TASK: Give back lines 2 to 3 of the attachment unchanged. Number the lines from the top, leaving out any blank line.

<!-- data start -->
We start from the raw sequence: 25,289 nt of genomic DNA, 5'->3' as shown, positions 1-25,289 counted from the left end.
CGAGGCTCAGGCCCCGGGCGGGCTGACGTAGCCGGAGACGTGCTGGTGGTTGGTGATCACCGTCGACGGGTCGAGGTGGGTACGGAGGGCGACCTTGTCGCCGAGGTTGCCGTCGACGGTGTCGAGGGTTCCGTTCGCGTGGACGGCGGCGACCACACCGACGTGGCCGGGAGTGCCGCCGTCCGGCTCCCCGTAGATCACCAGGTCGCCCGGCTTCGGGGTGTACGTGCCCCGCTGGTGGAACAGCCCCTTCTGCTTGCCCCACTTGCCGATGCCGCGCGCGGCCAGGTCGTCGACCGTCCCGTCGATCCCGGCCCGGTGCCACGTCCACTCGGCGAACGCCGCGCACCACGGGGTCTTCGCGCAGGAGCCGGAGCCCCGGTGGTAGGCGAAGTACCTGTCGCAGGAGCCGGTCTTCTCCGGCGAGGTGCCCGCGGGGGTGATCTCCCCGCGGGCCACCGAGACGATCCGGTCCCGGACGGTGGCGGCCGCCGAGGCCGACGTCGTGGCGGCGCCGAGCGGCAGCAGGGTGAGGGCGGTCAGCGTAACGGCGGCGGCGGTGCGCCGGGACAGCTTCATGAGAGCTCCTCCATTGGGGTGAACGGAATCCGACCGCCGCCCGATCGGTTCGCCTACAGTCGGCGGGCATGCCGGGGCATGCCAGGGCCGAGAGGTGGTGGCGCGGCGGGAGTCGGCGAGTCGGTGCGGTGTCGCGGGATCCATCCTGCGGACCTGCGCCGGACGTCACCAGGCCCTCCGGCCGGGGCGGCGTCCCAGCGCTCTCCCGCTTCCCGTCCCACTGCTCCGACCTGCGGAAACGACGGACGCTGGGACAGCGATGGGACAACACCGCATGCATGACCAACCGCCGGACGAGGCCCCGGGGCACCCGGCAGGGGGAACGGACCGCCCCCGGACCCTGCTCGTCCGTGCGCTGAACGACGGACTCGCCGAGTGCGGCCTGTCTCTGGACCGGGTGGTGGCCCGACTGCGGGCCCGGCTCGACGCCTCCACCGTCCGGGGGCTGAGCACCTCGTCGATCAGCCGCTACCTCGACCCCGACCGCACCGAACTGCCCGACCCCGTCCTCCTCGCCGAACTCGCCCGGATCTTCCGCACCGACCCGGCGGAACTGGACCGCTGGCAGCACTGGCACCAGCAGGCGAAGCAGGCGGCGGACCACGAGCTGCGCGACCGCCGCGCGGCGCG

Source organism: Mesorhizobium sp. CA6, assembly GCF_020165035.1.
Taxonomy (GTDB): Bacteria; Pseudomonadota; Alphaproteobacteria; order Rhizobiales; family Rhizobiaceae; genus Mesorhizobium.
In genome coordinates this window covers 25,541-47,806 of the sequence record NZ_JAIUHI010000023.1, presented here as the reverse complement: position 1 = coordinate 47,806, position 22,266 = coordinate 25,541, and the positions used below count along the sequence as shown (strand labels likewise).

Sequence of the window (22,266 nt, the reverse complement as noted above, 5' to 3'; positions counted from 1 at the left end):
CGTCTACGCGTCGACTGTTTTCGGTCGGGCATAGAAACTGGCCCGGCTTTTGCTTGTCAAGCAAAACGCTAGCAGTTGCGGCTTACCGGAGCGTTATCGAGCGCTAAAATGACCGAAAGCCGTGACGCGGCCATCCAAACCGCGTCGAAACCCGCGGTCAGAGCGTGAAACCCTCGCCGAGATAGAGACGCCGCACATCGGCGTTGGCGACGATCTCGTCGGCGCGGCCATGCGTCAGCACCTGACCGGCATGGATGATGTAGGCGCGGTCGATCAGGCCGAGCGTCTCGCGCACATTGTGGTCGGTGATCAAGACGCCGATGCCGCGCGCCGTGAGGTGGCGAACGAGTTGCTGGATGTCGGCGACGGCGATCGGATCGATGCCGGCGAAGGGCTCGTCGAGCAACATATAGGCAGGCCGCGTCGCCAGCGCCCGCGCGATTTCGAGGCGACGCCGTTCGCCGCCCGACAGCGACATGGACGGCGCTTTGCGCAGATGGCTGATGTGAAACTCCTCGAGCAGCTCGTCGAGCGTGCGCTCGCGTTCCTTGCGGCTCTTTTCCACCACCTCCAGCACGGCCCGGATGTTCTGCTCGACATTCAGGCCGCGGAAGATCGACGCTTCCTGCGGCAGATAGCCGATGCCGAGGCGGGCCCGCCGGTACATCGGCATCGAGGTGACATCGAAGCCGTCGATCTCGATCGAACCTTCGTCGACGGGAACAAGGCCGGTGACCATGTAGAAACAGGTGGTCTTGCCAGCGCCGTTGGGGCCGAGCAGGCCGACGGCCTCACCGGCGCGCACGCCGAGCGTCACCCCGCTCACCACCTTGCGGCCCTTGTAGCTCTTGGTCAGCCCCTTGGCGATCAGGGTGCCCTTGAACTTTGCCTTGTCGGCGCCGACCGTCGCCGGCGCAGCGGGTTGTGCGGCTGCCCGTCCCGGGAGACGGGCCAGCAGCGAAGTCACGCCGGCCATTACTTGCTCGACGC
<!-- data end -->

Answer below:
CGAGGCTCAGGCCCCGGGCGGGCTGACGTAGCCGGAGACGTGCTGGTGGTTGGTGATCACCGTCGACGGGTCGAGGTGGGTACGGAGGGCGACCTTGTCGCCGAGGTTGCCGTCGACGGTGTCGAGGGTTCCGTTCGCGTGGACGGCGGCGACCACACCGACGTGGCCGGGAGTGCCGCCGTCCGGCTCCCCGTAGATCACCAGGTCGCCCGGCTTCGGGGTGTACGTGCCCCGCTGGTGGAACAGCCCCTTCTGCTTGCCCCACTTGCCGATGCCGCGCGCGGCCAGGTCGTCGACCGTCCCGTCGATCCCGGCCCGGTGCCACGTCCACTCGGCGAACGCCGCGCACCACGGGGTCTTCGCGCAGGAGCCGGAGCCCCGGTGGTAGGCGAAGTACCTGTCGCAGGAGCCGGTCTTCTCCGGCGAGGTGCCCGCGGGGGTGATCTCCCCGCGGGCCACCGAGACGATCCGGTCCCGGACGGTGGCGGCCGCCGAGGCCGACGTCGTGGCGGCGCCGAGCGGCAGCAGGGTGAGGGCGGTCAGCGTAACGGCGGCGGCGGTGCGCCGGGACAGCTTCATGAGAGCTCCTCCATTGGGGTGAACGGAATCCGACCGCCGCCCGATCGGTTCGCCTACAGTCGGCGGGCATGCCGGGGCATGCCAGGGCCGAGAGGTGGTGGCGCGGCGGGAGTCGGCGAGTCGGTGCGGTGTCGCGGGATCCATCCTGCGGACCTGCGCCGGACGTCACCAGGCCCTCCGGCCGGGGCGGCGTCCCAGCGCTCTCCCGCTTCCCGTCCCACTGCTCCGACCTGCGGAAACGACGGACGCTGGGACAGCGATGGGACAACACCGCATGCATGACCAACCGCCGGACGAGGCCCCGGGGCACCCGGCAGGGGGAACGGACCGCCCCCGGACCCTGCTCGTCCGTGCGCTGAACGACGGACTCGCCGAGTGCGGCCTGTCTCTGGACCGGGTGGTGGCCCGACTGCGGGCCCGGCTCGACGCCTCCACCGTCCGGGGGCTGAGCACCTCGTCGATCAGCCGCTACCTCGACCCCGACCGCACCGAACTGCCCGACCCCGTCCTCCTCGCCGAACTCGCCCGGATCTTCCGCACCGACCCGGCGGAACTGGACCGCTGGCAGCACTGGCACCAGCAGGCGAAGCAGGCGGCGGACCACGAGCTGCGCGACCGCCGCGCGGCGCG

Source organism: Mesorhizobium sp. CA6, assembly GCF_020165035.1.